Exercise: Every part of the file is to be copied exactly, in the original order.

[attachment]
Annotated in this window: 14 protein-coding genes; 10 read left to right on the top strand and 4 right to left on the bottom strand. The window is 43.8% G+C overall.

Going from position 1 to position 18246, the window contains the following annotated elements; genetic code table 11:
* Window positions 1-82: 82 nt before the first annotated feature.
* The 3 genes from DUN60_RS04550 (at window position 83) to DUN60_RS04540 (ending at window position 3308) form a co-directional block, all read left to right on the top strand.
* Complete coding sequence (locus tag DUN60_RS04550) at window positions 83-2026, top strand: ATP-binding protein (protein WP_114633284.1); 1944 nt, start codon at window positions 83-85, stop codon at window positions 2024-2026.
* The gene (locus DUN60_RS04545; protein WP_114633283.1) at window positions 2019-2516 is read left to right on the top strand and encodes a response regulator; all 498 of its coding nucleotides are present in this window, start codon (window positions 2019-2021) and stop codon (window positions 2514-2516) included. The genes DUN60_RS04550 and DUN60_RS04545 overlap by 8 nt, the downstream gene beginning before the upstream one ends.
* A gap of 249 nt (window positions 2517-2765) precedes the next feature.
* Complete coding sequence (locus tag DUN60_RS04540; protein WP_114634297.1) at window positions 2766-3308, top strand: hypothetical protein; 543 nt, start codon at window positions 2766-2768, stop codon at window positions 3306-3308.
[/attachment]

Annotated in this window: 14 protein-coding genes; 10 read left to right on the top strand and 4 right to left on the bottom strand. The window is 43.8% G+C overall.

Going from position 1 to position 18246, the window contains the following annotated elements; genetic code table 11:
* Window positions 1-82: 82 nt before the first annotated feature.
* The 3 genes from DUN60_RS04550 (at window position 83) to DUN60_RS04540 (ending at window position 3308) form a co-directional block, all read left to right on the top strand.
* Complete coding sequence (locus tag DUN60_RS04550) at window positions 83-2026, top strand: ATP-binding protein (protein WP_114633284.1); 1944 nt, start codon at window positions 83-85, stop codon at window positions 2024-2026.
* The gene (locus DUN60_RS04545; protein WP_114633283.1) at window positions 2019-2516 is read left to right on the top strand and encodes a response regulator; all 498 of its coding nucleotides are present in this window, start codon (window positions 2019-2021) and stop codon (window positions 2514-2516) included. The genes DUN60_RS04550 and DUN60_RS04545 overlap by 8 nt, the downstream gene beginning before the upstream one ends.
* A gap of 249 nt (window positions 2517-2765) precedes the next feature.
* Complete coding sequence (locus tag DUN60_RS04540; protein WP_114634297.1) at window positions 2766-3308, top strand: hypothetical protein; 543 nt, start codon at window positions 2766-2768, stop codon at window positions 3306-3308.